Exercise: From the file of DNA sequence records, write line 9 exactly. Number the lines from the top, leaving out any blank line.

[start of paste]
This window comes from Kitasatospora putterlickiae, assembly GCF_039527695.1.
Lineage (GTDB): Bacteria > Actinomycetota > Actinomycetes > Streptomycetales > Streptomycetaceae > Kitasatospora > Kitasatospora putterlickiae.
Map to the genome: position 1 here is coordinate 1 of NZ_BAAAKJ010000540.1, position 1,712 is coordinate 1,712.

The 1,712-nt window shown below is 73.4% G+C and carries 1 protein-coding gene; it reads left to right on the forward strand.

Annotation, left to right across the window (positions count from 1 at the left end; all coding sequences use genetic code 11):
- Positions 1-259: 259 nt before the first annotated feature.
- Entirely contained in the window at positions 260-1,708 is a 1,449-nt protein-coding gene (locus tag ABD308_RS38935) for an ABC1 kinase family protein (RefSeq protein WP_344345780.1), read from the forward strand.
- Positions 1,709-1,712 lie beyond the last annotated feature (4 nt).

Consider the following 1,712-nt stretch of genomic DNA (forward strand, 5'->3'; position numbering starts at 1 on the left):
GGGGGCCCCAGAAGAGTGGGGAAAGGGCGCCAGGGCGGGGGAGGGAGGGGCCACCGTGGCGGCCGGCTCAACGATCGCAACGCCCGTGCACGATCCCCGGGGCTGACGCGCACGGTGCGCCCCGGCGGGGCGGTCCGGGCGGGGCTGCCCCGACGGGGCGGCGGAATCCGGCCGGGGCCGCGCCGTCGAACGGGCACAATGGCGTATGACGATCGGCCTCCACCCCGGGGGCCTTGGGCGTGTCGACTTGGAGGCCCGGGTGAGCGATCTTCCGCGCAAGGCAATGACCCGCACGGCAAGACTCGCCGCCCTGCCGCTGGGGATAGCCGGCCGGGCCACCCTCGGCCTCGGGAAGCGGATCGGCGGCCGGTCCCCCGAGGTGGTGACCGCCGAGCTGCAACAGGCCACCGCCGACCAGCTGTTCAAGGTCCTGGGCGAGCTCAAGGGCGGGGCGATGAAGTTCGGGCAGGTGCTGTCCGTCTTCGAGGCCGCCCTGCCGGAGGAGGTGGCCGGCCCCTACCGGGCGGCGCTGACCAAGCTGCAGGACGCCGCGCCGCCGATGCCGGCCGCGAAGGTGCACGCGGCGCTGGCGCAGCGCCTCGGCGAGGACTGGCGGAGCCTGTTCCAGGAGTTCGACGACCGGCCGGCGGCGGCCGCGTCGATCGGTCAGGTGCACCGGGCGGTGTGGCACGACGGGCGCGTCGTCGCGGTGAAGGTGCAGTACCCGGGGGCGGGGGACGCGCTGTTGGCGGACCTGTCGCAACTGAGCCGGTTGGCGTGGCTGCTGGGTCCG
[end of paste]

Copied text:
Consider the following 1,712-nt stretch of genomic DNA (forward strand, 5'->3'; position numbering starts at 1 on the left):